NTSB, Jamaica launch inquiry into American Airlines crash
KINGSTON, Jamaica - Jamaican and US authorities launched an investigation yesterday to examine whether the pilot of American Airlines Flight 331 could have avoided an accident that cracked open the plane and sent nearly 100 people to the hospital.
One alternative could have been to abort the landing and circle around for another attempt, said Oscar Derby, director general of Jamaica’s Civil Aviation Authority.
The plane’s fuselage broke open, its left main landing gear collapsed, and its nose was crushed. All 154 people aboard survived, with 92 taken to hospitals, but none of the injuries were considered life-threatening. The State Department said 76 of the passengers were US citizens.
Investigation of the wreckage will probably be wrapped up Sunday, Derby said. Officials were interviewing the crew and passengers and looking at flight controls and weather conditions. Other planes landed safely and without difficulty that night, but conditions varied, Derby said.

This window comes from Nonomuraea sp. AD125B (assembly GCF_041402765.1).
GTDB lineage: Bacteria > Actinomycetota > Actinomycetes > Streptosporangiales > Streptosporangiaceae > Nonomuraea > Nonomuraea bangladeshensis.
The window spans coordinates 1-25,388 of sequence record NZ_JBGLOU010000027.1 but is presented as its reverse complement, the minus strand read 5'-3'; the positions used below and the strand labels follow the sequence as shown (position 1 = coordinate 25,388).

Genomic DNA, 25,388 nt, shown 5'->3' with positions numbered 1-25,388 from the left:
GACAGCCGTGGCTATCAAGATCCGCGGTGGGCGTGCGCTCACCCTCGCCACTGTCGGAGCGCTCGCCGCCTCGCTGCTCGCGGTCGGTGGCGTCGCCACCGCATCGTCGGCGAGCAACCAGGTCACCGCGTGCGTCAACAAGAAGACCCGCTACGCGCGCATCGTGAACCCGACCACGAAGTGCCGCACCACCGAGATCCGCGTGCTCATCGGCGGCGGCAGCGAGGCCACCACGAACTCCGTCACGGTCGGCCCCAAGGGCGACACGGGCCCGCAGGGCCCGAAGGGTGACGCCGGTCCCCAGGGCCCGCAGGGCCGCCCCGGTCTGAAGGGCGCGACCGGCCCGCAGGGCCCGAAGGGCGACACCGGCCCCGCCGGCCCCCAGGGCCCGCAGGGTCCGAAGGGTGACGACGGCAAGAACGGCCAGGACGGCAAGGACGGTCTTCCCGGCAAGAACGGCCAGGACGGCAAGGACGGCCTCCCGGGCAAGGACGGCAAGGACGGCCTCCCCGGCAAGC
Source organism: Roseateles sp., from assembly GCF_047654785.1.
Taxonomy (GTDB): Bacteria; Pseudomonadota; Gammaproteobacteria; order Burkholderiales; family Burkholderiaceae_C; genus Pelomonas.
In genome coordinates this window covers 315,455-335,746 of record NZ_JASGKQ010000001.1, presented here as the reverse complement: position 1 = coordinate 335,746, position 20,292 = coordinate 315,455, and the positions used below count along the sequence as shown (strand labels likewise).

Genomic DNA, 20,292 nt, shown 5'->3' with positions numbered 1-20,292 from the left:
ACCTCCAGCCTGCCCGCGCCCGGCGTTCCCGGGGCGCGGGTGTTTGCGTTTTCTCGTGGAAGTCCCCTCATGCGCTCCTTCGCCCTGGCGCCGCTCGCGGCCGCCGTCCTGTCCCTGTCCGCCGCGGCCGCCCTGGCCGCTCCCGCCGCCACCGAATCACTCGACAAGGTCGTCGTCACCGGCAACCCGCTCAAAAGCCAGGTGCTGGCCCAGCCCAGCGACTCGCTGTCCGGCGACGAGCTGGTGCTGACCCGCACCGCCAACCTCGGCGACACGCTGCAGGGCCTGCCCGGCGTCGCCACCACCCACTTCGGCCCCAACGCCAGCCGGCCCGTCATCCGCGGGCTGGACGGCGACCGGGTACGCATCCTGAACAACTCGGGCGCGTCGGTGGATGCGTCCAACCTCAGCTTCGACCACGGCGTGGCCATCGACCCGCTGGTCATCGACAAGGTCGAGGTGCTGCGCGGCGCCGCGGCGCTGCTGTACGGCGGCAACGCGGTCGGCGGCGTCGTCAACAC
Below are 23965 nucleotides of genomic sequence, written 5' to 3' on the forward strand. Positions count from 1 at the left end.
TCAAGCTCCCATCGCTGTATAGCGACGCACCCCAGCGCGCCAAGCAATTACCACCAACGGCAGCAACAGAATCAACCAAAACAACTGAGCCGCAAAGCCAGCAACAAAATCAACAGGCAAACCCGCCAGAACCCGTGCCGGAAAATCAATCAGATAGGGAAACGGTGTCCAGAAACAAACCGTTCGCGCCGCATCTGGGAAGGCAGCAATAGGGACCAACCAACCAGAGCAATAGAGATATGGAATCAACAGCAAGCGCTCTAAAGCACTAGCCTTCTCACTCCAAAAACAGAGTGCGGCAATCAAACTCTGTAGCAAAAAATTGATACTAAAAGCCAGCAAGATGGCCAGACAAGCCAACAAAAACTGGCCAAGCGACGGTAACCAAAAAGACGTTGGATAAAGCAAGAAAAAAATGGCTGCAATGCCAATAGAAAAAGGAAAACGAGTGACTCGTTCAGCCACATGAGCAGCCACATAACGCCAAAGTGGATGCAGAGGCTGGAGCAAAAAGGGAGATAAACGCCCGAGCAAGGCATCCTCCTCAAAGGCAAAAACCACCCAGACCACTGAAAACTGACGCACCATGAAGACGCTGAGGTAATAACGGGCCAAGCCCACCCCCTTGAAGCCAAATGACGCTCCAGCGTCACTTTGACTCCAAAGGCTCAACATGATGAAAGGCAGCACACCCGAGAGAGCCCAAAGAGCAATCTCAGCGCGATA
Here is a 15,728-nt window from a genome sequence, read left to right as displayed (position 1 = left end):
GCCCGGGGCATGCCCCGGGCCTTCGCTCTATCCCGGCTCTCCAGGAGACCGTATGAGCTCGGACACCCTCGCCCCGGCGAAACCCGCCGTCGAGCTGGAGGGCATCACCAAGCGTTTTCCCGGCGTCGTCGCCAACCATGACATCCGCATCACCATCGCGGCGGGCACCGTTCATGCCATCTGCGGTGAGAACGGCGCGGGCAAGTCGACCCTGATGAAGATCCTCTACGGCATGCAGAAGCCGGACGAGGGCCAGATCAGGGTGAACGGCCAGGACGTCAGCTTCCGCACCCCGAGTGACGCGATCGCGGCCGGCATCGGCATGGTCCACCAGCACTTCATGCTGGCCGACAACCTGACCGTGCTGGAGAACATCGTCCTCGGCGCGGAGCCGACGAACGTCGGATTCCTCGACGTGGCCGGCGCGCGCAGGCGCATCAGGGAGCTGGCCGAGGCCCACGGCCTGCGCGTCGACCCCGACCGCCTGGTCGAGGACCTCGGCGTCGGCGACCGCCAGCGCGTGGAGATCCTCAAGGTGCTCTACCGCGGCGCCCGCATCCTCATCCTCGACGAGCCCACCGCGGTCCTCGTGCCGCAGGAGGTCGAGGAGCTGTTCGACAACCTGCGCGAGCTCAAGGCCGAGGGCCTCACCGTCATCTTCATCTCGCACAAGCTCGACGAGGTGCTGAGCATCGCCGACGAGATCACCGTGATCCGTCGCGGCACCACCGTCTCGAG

“The weather was changing by the hour,’’ he said. “The weather experience for that particular flight at that moment could have been somewhat different from the weather experienced by other airlines.’’
A team of six US investigators from the National Transportation Safety Board was in Kingston to assist the inquiry led by the Jamaican government, agency spokesman Keith Holloway said.
One of two flight data recorders was retrieved and taken to the NTSB laboratory in Washington. The second will arrive after the holidays, Holloway said.
The pilot had 22 years experience, while the first officer had 10 years experience, said American Airlines spokeswoman Andrea Huguely. The pilot and first officer were completing a 12-hour shift when the arrived in Jamaica.